By 1990 Jive was a brand a rap fan could trust, the label’s roster including Whodini, Kool Moe Dee, Boogie Down Productions, Schoolly D – and Too $hort. The latter comes invariably to mind when listening to Kool Rock Jay, and that’s without getting treated to any ‘freaky tales’ whatsoever. Besides thanking the City of Oakland in the liner notes of “Tales From the Dope Side,” Kool Rock Jay explicitly says that he’s from “the Oakland town” and refers to Too $hort as his partner. Oakland promoter Lionel Bea (Bay Area Productions), who booked $hort’s early gigs, even gets an executive producer credit.
However, both the New York Times and Bay Area journalist Davey D located the duo in Fresno. There is definitely a connection to Fresno as not only the album was partially recorded there, but the two were part of electro outfit Matrix, who were signed to Fresno-based Jam City Records (which was also in some fashion involved in “Tales From the Dope Side”). Wherever they may have been originally from, Kool Rock Jay and DJ Slice sealed their partnership as early as 1986 with the single “Slice it Up” b/w “Check it Out.” After the stint with Matrix they were back to a duo, putting out a second single, “It’s About Time,” in ’88 independently before landing the deal with Jive and releasing the lead single “Notorious” the next year. “Notorious” was a relatively hard track, opening with a slow, sinister synth bassline and DJ Slice cutting up L.L. Cool J belting “I’m notorious!” As soon as the rapping begins, loud, cascading keys are cued in as Kool Rock Jay goes to war with a fairly standard arsenal of battle raps:
“Kool Rock Jay back in yo face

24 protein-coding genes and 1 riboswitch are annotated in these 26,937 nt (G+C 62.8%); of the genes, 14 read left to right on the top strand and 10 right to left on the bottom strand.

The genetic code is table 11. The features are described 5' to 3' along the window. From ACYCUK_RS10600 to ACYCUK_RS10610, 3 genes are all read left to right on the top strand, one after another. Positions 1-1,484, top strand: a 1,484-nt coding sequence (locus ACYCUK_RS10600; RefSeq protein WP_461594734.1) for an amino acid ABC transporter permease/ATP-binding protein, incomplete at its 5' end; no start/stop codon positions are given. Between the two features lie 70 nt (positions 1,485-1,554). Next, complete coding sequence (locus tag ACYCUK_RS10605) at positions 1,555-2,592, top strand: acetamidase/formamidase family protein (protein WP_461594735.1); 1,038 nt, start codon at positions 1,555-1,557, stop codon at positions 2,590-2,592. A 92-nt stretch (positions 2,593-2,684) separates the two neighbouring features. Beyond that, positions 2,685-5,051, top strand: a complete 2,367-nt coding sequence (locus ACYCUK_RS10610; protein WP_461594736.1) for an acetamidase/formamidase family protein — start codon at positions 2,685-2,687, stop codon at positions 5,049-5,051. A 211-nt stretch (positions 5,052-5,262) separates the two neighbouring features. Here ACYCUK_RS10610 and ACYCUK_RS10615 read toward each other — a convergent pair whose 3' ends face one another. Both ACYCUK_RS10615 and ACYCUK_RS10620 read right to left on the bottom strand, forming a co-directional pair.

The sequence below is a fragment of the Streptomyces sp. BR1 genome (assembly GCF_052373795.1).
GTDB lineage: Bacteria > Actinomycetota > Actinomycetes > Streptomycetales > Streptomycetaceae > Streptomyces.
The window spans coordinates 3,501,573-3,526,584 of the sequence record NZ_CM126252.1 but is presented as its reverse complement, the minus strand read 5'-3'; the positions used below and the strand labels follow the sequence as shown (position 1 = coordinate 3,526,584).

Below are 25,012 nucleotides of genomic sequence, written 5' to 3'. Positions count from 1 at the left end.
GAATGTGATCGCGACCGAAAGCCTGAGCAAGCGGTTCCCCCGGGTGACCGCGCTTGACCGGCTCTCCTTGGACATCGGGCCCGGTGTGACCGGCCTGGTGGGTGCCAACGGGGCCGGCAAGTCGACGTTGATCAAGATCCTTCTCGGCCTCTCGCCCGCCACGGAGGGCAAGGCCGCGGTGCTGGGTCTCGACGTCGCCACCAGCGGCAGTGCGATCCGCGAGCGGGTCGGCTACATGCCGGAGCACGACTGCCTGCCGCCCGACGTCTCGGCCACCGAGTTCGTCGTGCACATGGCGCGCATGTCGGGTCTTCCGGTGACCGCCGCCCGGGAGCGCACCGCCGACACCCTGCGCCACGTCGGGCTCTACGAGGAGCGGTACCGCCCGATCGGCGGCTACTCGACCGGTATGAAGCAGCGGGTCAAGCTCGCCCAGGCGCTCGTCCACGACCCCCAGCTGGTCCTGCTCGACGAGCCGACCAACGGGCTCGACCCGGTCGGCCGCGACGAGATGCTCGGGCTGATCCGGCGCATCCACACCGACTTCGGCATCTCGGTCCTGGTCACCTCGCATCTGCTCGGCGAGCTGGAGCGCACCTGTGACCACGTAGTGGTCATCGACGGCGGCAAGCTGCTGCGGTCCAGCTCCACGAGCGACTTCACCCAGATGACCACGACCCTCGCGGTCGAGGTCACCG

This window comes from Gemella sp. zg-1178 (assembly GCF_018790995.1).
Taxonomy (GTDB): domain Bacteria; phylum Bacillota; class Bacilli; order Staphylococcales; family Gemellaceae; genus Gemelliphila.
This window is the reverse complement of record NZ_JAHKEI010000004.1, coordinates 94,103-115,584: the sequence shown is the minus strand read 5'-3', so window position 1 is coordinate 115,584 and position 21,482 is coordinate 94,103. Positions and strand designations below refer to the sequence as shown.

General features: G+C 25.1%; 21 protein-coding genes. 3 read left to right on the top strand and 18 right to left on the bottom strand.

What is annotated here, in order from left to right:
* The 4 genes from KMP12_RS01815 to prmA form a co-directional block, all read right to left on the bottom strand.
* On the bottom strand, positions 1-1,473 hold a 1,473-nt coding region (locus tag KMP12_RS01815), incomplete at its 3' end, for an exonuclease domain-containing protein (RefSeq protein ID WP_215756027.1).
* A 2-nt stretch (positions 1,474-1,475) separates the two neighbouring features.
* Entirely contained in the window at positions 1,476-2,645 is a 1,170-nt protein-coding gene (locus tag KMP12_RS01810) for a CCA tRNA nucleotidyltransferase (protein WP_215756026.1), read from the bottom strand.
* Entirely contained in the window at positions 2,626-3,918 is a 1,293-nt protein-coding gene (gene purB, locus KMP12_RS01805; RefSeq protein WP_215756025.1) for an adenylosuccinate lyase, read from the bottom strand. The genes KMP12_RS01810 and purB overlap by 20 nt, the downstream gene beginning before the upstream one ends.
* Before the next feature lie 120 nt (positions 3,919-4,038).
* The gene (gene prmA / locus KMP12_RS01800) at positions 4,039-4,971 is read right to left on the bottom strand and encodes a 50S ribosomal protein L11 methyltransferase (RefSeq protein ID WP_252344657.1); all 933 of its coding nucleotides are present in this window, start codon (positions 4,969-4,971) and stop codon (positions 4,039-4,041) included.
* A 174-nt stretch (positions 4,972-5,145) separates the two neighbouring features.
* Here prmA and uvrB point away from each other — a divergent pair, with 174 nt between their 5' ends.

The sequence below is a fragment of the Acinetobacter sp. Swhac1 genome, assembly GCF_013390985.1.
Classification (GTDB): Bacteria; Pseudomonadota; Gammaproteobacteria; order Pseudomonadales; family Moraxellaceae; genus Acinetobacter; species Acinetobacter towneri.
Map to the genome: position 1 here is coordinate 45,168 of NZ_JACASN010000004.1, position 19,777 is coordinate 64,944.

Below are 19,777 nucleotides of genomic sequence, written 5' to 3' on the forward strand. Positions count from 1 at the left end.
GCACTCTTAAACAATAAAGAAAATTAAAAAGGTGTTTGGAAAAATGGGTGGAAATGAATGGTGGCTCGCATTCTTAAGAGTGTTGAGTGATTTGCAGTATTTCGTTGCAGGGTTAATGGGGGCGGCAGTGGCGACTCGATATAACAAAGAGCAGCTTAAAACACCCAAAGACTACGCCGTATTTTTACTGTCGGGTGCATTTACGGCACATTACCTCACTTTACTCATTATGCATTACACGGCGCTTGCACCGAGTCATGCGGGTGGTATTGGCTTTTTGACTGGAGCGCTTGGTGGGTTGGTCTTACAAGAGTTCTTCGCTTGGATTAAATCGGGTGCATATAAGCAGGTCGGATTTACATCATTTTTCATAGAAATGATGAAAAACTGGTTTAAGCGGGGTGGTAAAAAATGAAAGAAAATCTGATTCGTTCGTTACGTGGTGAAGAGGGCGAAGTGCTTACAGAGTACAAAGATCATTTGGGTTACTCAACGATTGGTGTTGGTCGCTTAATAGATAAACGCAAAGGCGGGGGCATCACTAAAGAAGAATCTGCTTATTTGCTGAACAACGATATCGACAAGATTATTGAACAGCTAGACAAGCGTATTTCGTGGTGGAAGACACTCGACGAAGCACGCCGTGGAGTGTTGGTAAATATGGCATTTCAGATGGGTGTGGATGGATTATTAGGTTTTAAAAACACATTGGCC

with a hit of the snare, a kick of the bass
So you better be cool and take a listen
‘fore I explode in your face like nitroglycerin
Suckers are saps, you don’t flatter me
You’re corrodin’, punk, like a battery
I track suckers down like a bad state trooper
Dig into your mind like Roto-Rooter
Came to explain Kool Rock Jay is the name
To rock a party all night will be my claim to fame
It’s either you or me, cause I’m a fresh MC
I’m not a sucker or sap or a wanna-be
I’m on a journey like Captain Kirk
So when I hear a beat I cold go berserk
Terrorizin’ punks all across the map
and make ’em keep in mind like a photograph
Dubbing himself “a hip-hop gangster” like Cool J four years prior, Kool Rock Jay didn’t make gangster rap in the now traditional sense of the word. But like other rappers before him, he used ‘gangsterish’ elements to add weight to his statements. “Suckers to the Side” effectively interpolates the horns from Henry Mancini’s ‘Peter Gunn’ theme, giving the track a distinctively criminal feel. Combined with Kool Rock’s cold delivery, it’s musically much more effective than lyrically.
Since Too $hort never even came near a gangster image and Kool Rock Jay was just a little bit of a player but certainly not a pimp, why the comparison? For one, the vocal tones are very similar and they rap in the same soft-spoken style. Secondly, they tackle the serious side of life in the same matter-of-fact manner. Especially the opening tracks of “Tales From the Dope Side” recall the Too $hort of “Life Is…” and “City of Dope.” On “It’s a Black Thing,” Jay drops stringent social commentary over a bluesy interpolation of the ivories from Barry White’s “I’m Gonna Love You Just a Little More Baby”: